World Bank paper scouts payments tech for older people

By on 29/07/2019 | Updated on 24/09/2020
Old fashions, new technologies: New report sets out ways in which governments can keep elderly people plugged into financial products and technologies (Image courtesy: Pxhere).

Text message alerts and increasing the use of digital payroll are two of the policy recommendations made in a new report on how digital financial technologies can help governments worldwide to serve their ageing populations.

Globally, the number of people aged 60 years or over has more than doubled since 1980. And as digital technologies become more central to accessing financial and public services, the risk is that older people – who are typically less comfortable with digital tech – suffer greater financial exclusion. A new paper, published this month by the World Bank and Better Than Cash Alliance, brings together ideas for how public servants can help older people to stay plugged into today’s fast-evolving banking and fintech services.

The paper follows the publication of the ‘G20 Fukuoka Policy Priorities on Aging and Financial Inclusion’ by the Global Partnership for Financial Inclusion (GPFI) and the OECD for the Japanese G20 Presidency. This identified eight policy priorities in the context of aging populations, which include boosting digital and financial literacy; creating products and services tailored to the range of needs of older adults; and protecting older adults from financial abuse and fraud.

The oldest tricks

On this latter point the report, ‘The Role of Digital Financial Inclusion in Preparing for Older Age and Retirement’, says that “financial exploitation is one of the most common forms of elder abuse, and vigorous consumer protections are needed to ensure that digital financial services benefit the elderly”.

Its three overarching conclusions are that a lack of pensions and savings among large proportions of adult populations presents a ‘significant challenge’ in many countries; that digital financial services can help people to prepare better for the financial challenges of old age; and that financial services present risks for older adults, but these “can be avoided or significantly reduced”.

The paper goes on to outline specific initiatives that have helped to address the challenge, while noting that some would not reach people who do not have a mobile phone. The report says, for example, that for countries with high “mobile money” penetration – such as Kenya and Ghana – regularly scheduled transfers from mobile accounts into interest-bearing savings accounts at financial institutions might offer long-term savings possibilities.  

Pension payments by default

The paper also says that boosting the use of ‘digital payroll’ could give working adults more opportunities to participate in savings programmes to help in old age. It suggests that one option is for employers to automatically enroll people in retirement savings programmes “linked to digital pay-check deductions”, with the choice of opting out. Research in the United States cited in the paper has found that automatic enrollment can boost participation in company-provided pension plans by up to 67% compared with voluntary arrangements, and the UK has had a similar experience following its introduction of automatic enrolment.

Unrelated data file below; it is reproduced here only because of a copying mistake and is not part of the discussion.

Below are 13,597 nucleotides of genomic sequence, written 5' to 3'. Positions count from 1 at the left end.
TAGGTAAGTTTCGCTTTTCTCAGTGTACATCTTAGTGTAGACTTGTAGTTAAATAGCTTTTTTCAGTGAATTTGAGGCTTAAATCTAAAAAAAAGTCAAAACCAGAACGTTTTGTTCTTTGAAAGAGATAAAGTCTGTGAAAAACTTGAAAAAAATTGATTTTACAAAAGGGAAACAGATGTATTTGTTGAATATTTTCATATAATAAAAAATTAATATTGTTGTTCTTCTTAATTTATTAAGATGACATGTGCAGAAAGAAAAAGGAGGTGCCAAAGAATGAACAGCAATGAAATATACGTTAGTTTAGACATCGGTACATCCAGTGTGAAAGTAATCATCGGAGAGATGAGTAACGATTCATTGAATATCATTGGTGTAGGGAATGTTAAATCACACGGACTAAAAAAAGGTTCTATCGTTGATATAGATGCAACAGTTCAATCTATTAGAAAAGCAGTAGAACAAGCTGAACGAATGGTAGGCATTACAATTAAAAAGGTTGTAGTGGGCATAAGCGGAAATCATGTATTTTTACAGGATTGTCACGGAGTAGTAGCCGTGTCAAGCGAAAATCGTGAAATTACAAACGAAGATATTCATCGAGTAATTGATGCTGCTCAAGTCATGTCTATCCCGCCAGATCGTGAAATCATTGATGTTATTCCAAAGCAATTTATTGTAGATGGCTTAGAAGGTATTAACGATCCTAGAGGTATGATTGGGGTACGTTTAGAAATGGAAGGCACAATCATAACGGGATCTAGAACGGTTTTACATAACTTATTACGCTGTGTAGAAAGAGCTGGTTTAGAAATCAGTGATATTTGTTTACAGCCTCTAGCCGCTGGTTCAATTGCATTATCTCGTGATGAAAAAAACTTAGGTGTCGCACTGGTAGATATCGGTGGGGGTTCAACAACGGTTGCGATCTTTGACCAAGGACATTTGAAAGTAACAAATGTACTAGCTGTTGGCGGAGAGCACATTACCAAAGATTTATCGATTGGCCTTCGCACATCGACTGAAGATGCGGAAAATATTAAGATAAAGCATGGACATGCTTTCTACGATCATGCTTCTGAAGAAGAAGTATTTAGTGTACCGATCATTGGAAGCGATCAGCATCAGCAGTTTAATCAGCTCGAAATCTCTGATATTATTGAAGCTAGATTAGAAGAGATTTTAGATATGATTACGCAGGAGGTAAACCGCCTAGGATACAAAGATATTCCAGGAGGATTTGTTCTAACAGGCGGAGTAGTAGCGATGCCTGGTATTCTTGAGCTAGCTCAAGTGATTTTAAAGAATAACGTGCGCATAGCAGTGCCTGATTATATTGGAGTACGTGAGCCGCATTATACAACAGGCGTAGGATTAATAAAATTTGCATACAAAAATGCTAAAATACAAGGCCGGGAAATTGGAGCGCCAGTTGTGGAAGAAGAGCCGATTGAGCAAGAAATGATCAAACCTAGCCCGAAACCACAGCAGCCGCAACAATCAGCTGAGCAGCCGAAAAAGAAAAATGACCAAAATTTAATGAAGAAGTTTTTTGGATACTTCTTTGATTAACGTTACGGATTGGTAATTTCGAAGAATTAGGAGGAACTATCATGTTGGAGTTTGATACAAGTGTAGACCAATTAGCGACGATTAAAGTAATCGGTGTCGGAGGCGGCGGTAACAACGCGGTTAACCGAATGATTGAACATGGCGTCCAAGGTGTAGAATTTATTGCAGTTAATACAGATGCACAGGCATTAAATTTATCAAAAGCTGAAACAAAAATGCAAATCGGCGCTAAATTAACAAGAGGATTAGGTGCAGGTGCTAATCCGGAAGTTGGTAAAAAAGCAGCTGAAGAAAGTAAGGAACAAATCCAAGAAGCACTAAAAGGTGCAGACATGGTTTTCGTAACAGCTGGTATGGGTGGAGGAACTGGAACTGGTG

On a different note, the report cites research that shows that what it terms ‘nudges’ – for example, sending reminders to make savings deposits – have been effective. It says that in the Philippines, sending text messages to remind individuals of their savings goals has increased savings amounts. Meanwhile, early results from ongoing research in Colombia suggest that text messages can help informal-sector workers to increase retirement savings.

Cash in many hands

There are fundamental challenges globally, with 230m private-sector workers around the world lacking bank accounts and receiving wages in cash. An estimated 180m of these do, however, have mobile phones, which could provide convenient and affordable access to digital financial services. Again, the report recommends that increasing the use of digital payroll could help these workers to open their first account, and therefore create possibilities for them to enroll in automated retirement savings contributions.

The Better Than Cash Alliance is a partnership of governments, companies, and international organisations whose mission is to catalyse a global movement from cash to digital payments to help achieve the Sustainable Development Goals. Based at the United Nations, it has more than 70 members including national governments from Africa, Asia-Pacific and Latin America.

About Ian Hall

Ian is editor of Global Government Fintech a sister publication to Global Government Forum. Ian also writes for media including City AM and #DisruptionBanking. He is former UK director for the pan-European media network Euractiv (2011-2018), editor of Public Affairs News (2007-2011) and news editor of PR Week (2000-2007). He was shortlisted for ‘Editor of the Year’ at the British Society of Magazine Editors (BSME) Awards in 2010. He began his career in Bulgaria at English-language weekly the Sofia Echo. Ian has an MA in Urban and Regional Change in Europe and a BA in Economics, both from Durham University.

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